Training vines in the UK

Canopy Management

Canopy Management and vineyard design is an area on contention. Gillian Pearkes of Yearlstone (left picture) advocated closely packed rows of low GUYOT trained vines in order to develop a micro-climate in which the grapes could ripen.
Generally these rows were about 4 feet apart. Bernard Theobald of Westbury vineyard advocated the high-wire Geneva Double Curtain method (See diagram below), growing them 'High and wide'. Both methods have their followers.

Other method include the Bordeaux Lyre (illustrated below) and the double canopy Scott Henry. Richard Smart of Australia is the main current writer on the subject. He says that adequate canopy is required to provide sufficient leaf photo-synthesis. Any leaf allows through only 10% of the light that hits it, so the third level of leaf will be letting in only 1% of sunlight. To overcome this, vines need trellissing that will allow maximum exposure of all leaves to sunlight, with at least 60% of the fruit visible . The vertical canopy should have light on both sides, with the gap between the rows equal to the height of the canopy. His main principles are:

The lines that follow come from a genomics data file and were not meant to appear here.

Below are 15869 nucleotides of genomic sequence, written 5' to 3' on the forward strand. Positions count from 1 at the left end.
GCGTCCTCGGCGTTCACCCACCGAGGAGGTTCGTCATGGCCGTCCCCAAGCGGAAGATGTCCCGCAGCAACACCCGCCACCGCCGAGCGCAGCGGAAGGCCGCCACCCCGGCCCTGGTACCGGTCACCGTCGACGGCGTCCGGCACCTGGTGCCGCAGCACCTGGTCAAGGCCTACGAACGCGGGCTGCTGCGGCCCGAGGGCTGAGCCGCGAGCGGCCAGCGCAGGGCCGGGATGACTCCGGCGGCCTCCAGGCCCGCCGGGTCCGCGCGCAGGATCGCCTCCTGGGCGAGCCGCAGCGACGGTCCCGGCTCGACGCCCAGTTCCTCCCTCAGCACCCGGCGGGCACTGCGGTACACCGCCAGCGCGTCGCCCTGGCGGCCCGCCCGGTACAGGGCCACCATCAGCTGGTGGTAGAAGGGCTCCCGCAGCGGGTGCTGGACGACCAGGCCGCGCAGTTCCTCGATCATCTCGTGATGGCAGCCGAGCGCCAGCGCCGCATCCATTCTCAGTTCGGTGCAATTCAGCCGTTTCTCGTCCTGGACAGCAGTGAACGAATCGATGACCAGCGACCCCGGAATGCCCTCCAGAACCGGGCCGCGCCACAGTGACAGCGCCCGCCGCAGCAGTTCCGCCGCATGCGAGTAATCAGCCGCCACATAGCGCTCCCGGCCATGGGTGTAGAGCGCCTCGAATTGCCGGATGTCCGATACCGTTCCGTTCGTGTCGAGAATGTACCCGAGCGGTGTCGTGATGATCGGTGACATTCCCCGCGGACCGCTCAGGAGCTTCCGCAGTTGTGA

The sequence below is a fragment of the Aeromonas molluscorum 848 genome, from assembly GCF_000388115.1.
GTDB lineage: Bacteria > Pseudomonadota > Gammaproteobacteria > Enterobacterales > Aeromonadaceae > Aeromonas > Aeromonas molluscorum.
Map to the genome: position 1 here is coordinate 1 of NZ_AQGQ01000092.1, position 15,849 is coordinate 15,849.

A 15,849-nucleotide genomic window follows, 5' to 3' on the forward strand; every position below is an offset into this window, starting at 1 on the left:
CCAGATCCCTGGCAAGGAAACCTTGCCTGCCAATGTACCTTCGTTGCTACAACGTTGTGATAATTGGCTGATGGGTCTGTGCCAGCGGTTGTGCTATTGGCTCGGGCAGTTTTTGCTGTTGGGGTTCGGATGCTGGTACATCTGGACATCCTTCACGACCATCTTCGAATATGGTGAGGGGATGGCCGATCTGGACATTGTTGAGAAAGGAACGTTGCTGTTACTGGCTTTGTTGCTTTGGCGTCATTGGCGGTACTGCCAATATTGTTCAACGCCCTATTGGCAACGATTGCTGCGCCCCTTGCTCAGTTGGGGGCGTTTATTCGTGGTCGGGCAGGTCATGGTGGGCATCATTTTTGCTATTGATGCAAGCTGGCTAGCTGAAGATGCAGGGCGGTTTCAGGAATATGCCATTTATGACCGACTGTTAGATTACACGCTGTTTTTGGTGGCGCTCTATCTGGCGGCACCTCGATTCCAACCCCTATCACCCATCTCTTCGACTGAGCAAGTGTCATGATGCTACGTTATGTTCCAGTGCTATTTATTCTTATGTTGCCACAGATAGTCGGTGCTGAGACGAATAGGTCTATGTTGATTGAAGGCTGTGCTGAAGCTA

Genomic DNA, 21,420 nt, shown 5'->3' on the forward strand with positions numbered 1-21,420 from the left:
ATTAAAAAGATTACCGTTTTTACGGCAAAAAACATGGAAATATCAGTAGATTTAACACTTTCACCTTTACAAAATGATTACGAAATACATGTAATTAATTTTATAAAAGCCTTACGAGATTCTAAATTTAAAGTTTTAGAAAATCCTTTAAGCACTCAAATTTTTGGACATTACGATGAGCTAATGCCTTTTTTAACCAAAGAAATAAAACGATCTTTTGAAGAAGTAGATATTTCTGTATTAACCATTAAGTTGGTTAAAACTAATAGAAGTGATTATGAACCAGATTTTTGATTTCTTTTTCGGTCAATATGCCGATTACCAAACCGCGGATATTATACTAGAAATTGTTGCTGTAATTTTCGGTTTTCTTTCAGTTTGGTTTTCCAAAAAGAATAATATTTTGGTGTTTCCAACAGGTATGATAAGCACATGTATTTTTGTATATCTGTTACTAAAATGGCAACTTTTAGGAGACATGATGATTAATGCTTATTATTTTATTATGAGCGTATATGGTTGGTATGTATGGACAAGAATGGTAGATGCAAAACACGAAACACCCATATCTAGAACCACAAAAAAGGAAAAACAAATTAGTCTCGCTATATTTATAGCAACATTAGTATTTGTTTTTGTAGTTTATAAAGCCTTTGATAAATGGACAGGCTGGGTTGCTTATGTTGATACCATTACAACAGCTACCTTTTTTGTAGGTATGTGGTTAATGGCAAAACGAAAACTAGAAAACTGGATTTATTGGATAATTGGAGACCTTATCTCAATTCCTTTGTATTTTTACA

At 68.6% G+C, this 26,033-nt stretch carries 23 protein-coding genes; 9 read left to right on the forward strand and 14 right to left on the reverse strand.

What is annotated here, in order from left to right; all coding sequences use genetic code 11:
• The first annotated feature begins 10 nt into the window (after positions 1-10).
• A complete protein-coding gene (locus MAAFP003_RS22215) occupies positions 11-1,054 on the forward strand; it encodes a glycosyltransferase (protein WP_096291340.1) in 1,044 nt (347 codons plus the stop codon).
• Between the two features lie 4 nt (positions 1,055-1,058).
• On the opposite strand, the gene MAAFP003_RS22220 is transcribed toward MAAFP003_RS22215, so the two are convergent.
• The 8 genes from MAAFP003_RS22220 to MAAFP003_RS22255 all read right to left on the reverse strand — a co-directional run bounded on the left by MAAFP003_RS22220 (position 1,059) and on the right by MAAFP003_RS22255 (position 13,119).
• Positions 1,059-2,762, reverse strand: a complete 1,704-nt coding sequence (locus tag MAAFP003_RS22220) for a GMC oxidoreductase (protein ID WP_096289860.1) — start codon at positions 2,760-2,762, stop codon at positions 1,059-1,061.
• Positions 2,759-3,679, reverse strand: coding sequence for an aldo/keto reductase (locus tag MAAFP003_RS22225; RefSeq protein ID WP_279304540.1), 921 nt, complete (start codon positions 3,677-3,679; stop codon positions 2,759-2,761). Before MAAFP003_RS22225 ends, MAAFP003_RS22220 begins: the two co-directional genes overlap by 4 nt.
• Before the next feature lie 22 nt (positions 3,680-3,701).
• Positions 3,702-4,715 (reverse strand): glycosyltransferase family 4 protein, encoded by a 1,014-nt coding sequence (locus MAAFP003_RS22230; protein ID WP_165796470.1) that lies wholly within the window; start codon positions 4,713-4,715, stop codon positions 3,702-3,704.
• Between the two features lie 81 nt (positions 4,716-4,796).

1. Large well-exposed surface area which will develop quickly in Spring
    • Canopies should not be so close together as to cause shading.
    • Within the canopy, shade should be avoided especially in the cluster/ renewal zone at the base of the shoots.
    • Shoot and fruit growth should be balanced to avoid excesses and deficiencies
    • Fruiting/renewal zones should be of similar height for all vines to make it easier for mechanisation
One example of his theory would provide the following